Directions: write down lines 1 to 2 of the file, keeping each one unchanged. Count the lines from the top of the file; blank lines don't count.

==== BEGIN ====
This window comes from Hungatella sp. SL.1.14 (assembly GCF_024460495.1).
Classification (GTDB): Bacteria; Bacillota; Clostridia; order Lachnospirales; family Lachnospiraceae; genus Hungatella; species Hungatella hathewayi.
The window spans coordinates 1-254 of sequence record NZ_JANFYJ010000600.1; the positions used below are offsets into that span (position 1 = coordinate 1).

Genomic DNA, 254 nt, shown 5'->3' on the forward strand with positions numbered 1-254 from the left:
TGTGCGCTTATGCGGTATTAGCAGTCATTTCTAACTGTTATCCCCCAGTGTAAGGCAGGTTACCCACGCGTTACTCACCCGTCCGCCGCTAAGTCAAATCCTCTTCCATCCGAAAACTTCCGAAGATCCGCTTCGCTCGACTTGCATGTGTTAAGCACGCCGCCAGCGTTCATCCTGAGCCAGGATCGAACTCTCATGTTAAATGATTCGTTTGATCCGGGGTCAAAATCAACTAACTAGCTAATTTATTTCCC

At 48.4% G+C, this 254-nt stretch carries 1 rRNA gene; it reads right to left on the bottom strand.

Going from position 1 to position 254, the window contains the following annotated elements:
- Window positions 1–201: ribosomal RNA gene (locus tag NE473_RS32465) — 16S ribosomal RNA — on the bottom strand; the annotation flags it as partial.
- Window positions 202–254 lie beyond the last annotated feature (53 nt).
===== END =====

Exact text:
This window comes from Hungatella sp. SL.1.14 (assembly GCF_024460495.1).
Classification (GTDB): Bacteria; Bacillota; Clostridia; order Lachnospirales; family Lachnospiraceae; genus Hungatella; species Hungatella hathewayi.